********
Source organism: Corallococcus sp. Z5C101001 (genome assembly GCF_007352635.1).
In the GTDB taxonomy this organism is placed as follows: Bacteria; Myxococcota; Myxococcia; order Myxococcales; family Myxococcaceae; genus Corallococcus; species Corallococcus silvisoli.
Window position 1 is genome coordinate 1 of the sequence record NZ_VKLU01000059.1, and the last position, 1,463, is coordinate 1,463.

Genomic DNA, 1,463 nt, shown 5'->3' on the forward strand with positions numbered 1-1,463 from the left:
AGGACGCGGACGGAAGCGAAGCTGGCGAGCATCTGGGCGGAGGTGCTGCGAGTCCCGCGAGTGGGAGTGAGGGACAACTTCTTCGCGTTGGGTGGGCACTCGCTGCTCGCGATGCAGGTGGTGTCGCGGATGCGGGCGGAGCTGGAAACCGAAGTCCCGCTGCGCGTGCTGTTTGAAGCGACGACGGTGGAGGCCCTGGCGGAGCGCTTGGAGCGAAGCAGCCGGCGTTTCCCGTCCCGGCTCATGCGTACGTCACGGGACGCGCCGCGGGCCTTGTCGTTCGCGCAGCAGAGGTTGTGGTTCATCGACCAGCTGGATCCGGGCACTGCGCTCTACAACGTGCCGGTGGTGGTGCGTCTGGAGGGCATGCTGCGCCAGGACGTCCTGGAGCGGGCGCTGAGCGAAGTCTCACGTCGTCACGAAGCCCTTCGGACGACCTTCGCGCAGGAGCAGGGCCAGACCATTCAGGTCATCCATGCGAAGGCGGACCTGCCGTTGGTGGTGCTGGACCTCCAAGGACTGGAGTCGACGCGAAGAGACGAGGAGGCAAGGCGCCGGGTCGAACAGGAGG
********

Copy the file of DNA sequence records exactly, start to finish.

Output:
Source organism: Corallococcus sp. Z5C101001 (genome assembly GCF_007352635.1).
In the GTDB taxonomy this organism is placed as follows: Bacteria; Myxococcota; Myxococcia; order Myxococcales; family Myxococcaceae; genus Corallococcus; species Corallococcus silvisoli.
Window position 1 is genome coordinate 1 of the sequence record NZ_VKLU01000059.1, and the last position, 1,463, is coordinate 1,463.

Genomic DNA, 1,463 nt, shown 5'->3' on the forward strand with positions numbered 1-1,463 from the left:
AGGACGCGGACGGAAGCGAAGCTGGCGAGCATCTGGGCGGAGGTGCTGCGAGTCCCGCGAGTGGGAGTGAGGGACAACTTCTTCGCGTTGGGTGGGCACTCGCTGCTCGCGATGCAGGTGGTGTCGCGGATGCGGGCGGAGCTGGAAACCGAAGTCCCGCTGCGCGTGCTGTTTGAAGCGACGACGGTGGAGGCCCTGGCGGAGCGCTTGGAGCGAAGCAGCCGGCGTTTCCCGTCCCGGCTCATGCGTACGTCACGGGACGCGCCGCGGGCCTTGTCGTTCGCGCAGCAGAGGTTGTGGTTCATCGACCAGCTGGATCCGGGCACTGCGCTCTACAACGTGCCGGTGGTGGTGCGTCTGGAGGGCATGCTGCGCCAGGACGTCCTGGAGCGGGCGCTGAGCGAAGTCTCACGTCGTCACGAAGCCCTTCGGACGACCTTCGCGCAGGAGCAGGGCCAGACCATTCAGGTCATCCATGCGAAGGCGGACCTGCCGTTGGTGGTGCTGGACCTCCAAGGACTGGAGTCGACGCGAAGAGACGAGGAGGCAAGGCGCCGGGTCGAACAGGAGG